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Closing the Collaborative Skills Gap: Assessing the Effectiveness of a University-Wide Course Designed to Teach Students How to Collaborate in Diverse Groups

Photo of Principal Investigator Kathryn PlaisancePhoto of Co-Investigator Christine Logel

Grant recipients:

Kathryn Plaisance, Knowledge Integration

Christine Logel, Social Development Studies, Renison University College

(Project timeline: May 2018-April 2019)

Description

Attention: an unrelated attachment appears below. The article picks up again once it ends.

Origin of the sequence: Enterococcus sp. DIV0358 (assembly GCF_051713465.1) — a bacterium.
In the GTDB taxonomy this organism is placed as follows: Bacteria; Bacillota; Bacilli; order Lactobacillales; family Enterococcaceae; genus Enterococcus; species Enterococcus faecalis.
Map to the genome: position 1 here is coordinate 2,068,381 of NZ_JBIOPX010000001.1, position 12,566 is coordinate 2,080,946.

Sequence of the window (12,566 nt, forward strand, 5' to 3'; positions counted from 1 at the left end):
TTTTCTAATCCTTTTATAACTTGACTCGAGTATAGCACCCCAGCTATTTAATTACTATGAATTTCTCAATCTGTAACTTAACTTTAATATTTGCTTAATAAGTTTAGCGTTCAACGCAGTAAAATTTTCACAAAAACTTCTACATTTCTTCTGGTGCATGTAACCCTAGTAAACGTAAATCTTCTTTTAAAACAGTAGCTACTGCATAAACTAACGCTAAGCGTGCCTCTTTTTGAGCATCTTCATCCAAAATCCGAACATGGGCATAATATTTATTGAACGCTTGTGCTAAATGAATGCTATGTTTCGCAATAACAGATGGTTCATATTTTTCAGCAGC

Collaboration is an essential skill for solving complex problems, and consequently is in high demand by employers. While undergraduate students at UW often have the opportunity to do group work in their courses, many of them aren’t explicitly taught how to collaborate well. Thus, there is a gap between what students are taught and what they’re expected to know when they graduate. Building on a previous LITE grant that examined and started to address this gap (see below), the PI designed a course called “Making Collaboration Work,” open to all students at UW. The goal of this project is to assess the effectiveness of this course regarding students’ attitudes and abilities with respect to group work. We will do so by administering, analyzing, and comparing entrance and exit surveys for students in the course, as well as examining students’ reflections on their group experiences and their individual strengths and weaknesses.

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